Nick Cave’s most recent music has been quiet pretty and tender.  It’s easy to forget that he has often been a wild man of Australian punk.  His Grinderman albums emphasized that noisy history of his and this song seems perfect for Cave.

In fact, this track seems like a song he could have released with the Birthday Party forty years ago. It’s abrasive and kind of rambling–although with more modern production and sounds. It also has a slow pummeling bass notes with lots of chaotic drumming.

Unlike most of the songs on the record which have falsetto vocals, Cave’s deep voice really stands out.  He is reciting a fairly crazy story of pools and chlorine and how you can touch him if you want.

Quintessential Cave mixed with a few Lips.

[READ: August 1, 2019] Strangers in Paradise XXV #7

Katchoo was falling off a cliff.  In the wide shot we see there is water down below (and a small boat).

She lands in the water and rockets down pretty far (some creepy eels greet her before she takes off back up to the surface).

The man on the boat tries to fend her off with a long pike, but he’s no match for Katchoo who avoids the gun shots until the boat takes off.

Back home, we see Francine and her (cool) Aunt Libby in some relative domestic happiness–Katchoo hasn’t warned her about he gunman yet.

Koo resists taking out the garbage. Francine asks, “when do you want to do it”  “Later when I grow up.”

When she puts the trash in the bin, she smells…something.  Which we see is a pile of cigarette butts and a shoe.  But she is called in before she sees what it is.

Katchoo goes to a small hotel.  There’s a man sleeping in the tub.  I’m unclear what that is meant to signify, but Katchoo leaves before he wakes up.

The book ends back home with Koo unable to sleep (she is reading I Hate Fairyland, by Skottie Young).  She heads downstairs (at 3AM) and sees a male shadow looking in their glass windows. Yipes!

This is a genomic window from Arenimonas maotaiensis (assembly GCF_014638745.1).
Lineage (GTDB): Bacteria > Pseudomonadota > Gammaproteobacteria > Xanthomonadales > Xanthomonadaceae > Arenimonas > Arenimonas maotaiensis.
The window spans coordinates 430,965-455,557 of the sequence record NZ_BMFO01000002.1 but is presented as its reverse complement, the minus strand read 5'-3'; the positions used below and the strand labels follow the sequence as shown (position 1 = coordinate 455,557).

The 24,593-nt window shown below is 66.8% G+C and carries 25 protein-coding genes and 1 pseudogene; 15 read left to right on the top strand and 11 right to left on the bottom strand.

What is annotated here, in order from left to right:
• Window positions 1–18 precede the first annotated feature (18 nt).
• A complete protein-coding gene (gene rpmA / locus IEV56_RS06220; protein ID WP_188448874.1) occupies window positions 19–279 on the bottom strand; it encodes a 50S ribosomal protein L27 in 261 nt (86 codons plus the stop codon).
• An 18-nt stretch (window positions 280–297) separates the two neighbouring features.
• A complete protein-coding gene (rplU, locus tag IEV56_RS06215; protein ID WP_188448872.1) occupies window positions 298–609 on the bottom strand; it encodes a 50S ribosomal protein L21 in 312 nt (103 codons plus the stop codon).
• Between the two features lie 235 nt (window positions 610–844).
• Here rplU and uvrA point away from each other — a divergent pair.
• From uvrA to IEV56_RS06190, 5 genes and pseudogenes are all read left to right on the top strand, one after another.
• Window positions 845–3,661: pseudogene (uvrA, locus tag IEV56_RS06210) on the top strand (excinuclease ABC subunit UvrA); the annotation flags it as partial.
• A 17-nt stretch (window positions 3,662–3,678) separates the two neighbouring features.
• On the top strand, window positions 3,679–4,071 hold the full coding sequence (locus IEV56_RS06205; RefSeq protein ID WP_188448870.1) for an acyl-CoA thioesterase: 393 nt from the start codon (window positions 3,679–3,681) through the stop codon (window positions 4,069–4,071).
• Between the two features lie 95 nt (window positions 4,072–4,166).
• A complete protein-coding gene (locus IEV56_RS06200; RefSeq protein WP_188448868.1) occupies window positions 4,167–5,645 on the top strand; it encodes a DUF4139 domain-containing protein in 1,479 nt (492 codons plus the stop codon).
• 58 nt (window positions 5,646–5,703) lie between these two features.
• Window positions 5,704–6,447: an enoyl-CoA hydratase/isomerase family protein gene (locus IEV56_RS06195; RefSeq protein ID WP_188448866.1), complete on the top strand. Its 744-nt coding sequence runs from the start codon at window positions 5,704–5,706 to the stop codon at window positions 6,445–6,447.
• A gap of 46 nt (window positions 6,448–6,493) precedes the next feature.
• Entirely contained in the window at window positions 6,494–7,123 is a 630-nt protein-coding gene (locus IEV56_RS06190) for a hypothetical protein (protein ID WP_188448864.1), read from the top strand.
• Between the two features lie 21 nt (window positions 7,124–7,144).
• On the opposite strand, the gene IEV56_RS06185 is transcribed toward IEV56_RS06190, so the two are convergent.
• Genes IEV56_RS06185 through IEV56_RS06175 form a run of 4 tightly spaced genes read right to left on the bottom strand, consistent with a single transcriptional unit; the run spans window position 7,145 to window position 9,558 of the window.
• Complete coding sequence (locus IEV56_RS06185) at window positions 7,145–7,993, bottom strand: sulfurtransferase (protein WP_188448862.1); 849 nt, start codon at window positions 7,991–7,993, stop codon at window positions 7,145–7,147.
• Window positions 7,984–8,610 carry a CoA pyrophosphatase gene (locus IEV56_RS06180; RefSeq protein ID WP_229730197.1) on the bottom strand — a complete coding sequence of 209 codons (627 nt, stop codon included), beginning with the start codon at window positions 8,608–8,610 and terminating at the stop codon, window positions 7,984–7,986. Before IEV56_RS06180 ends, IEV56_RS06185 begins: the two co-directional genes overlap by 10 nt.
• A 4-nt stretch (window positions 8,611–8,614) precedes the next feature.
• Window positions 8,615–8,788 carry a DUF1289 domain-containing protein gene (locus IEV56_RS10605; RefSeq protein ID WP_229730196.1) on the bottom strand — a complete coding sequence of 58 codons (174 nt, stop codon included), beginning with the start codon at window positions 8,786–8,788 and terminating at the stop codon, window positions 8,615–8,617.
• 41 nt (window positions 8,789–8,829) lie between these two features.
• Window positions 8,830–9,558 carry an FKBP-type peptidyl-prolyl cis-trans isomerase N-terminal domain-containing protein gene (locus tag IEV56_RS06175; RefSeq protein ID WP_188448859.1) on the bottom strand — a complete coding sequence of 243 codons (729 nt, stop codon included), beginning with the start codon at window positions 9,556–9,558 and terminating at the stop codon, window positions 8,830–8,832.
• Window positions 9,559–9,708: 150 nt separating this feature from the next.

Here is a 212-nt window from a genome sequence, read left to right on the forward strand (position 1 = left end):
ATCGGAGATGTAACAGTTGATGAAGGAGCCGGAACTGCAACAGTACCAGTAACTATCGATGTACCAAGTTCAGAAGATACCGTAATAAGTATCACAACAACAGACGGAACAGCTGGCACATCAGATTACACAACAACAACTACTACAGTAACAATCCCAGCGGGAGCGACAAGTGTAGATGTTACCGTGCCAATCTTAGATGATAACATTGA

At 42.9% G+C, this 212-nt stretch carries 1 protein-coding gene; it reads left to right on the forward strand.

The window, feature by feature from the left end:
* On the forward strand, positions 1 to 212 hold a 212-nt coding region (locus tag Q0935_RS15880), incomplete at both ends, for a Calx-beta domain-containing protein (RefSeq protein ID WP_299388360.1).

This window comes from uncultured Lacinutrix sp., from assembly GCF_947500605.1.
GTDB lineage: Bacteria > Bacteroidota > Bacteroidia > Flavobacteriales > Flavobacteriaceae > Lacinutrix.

Don’t mess with these cute kids, you hear me!

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milk SOUNDTRACK: WAX FANGS-The Astronaut” (2014).

waxfangThis is a 17 minute song that they played on All Songs Considered the other day.  And it is quite an epic.

It begins with a heavy guitar riff that pretty much proclaims that the song will be epic.  But it quickly morphs into a kind of Ok Computer-era Radiohead song for a few minutes.  At 4:30, the guitar solo kicks in and it seems possible that the song will be about 6 minutes in total.  Until the new bassline enters at 5:30.

Now the song takes on an epic space-rock feel.  The guitar sounds get very spacey and 70s Pink Floyd, there’s soloing and crazy effects.  And no more words.  The steady propulsive bass keeps the song moving along, slowly building and building.  Until the huge freakout at 11 minutes, when the drums crash in and the guitar gets noisy and then there’s a… saxophone solo?  I like the way the sax adds a new level of unexpected noise, but I don’t really think it “fits” very well in the song.  Luckily it’s not very long.

The song continues in this vein until it reaches the end where we get a big heavy metal crescendoed ending.  It is epic, indeed.

I simply can’t imagine what else would be on this record.

[READ: January 8, 2014] Fortunately, The Milk

I was delighted to see this book in the new section at the library.  I hadn’t realized that Gaiman was working on a new book, and this is a fun and light trifle of a tale.

It is a simple story about a how a carton of milk can save of the universe.

As the story opens, the kids’ mum has gone away to a conference.  And their dad is to be watching them.  She has given him a whole list of things to do while she is gone, like making sure they get to their appointed locations on time and that he reheats the food she has prepared.  And, lastly, to make sure he gets some milk as they are almost out. (more…)